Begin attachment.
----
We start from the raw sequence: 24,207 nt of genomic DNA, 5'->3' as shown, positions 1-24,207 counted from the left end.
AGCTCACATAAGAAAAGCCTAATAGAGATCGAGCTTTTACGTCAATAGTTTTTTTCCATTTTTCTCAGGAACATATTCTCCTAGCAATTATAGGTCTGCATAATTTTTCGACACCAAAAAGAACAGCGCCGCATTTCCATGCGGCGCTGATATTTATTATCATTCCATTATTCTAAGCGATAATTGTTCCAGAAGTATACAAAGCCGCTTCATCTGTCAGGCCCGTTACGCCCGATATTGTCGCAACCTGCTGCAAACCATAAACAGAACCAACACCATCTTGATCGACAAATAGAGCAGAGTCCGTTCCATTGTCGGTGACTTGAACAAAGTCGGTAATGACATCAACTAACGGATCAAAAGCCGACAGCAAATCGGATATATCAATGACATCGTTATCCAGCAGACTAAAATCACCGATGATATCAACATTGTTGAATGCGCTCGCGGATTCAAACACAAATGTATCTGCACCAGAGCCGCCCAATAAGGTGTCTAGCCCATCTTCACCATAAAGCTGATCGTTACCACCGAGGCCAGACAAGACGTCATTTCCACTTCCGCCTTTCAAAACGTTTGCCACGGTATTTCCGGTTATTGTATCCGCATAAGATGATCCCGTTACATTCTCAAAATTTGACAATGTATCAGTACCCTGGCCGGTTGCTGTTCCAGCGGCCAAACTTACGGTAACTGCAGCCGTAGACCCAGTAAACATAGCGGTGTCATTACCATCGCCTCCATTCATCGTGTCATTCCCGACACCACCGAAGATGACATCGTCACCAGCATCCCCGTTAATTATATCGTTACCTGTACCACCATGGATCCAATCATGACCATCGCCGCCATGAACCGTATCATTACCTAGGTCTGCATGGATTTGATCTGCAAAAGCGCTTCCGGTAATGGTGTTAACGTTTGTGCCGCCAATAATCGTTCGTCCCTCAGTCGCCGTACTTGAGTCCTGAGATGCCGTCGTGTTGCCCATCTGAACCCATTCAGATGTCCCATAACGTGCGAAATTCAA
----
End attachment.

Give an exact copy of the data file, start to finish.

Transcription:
We start from the raw sequence: 24,207 nt of genomic DNA, 5'->3' as shown, positions 1-24,207 counted from the left end.
AGCTCACATAAGAAAAGCCTAATAGAGATCGAGCTTTTACGTCAATAGTTTTTTTCCATTTTTCTCAGGAACATATTCTCCTAGCAATTATAGGTCTGCATAATTTTTCGACACCAAAAAGAACAGCGCCGCATTTCCATGCGGCGCTGATATTTATTATCATTCCATTATTCTAAGCGATAATTGTTCCAGAAGTATACAAAGCCGCTTCATCTGTCAGGCCCGTTACGCCCGATATTGTCGCAACCTGCTGCAAACCATAAACAGAACCAACACCATCTTGATCGACAAATAGAGCAGAGTCCGTTCCATTGTCGGTGACTTGAACAAAGTCGGTAATGACATCAACTAACGGATCAAAAGCCGACAGCAAATCGGATATATCAATGACATCGTTATCCAGCAGACTAAAATCACCGATGATATCAACATTGTTGAATGCGCTCGCGGATTCAAACACAAATGTATCTGCACCAGAGCCGCCCAATAAGGTGTCTAGCCCATCTTCACCATAAAGCTGATCGTTACCACCGAGGCCAGACAAGACGTCATTTCCACTTCCGCCTTTCAAAACGTTTGCCACGGTATTTCCGGTTATTGTATCCGCATAAGATGATCCCGTTACATTCTCAAAATTTGACAATGTATCAGTACCCTGGCCGGTTGCTGTTCCAGCGGCCAAACTTACGGTAACTGCAGCCGTAGACCCAGTAAACATAGCGGTGTCATTACCATCGCCTCCATTCATCGTGTCATTCCCGACACCACCGAAGATGACATCGTCACCAGCATCCCCGTTAATTATATCGTTACCTGTACCACCATGGATCCAATCATGACCATCGCCGCCATGAACCGTATCATTACCTAGGTCTGCATGGATTTGATCTGCAAAAGCGCTTCCGGTAATGGTGTTAACGTTTGTGCCGCCAATAATCGTTCGTCCCTCAGTCGCCGTACTTGAGTCCTGAGATGCCGTCGTGTTGCCCATCTGAACCCATTCAGATGTCCCATAACGTGCGAAATTCAA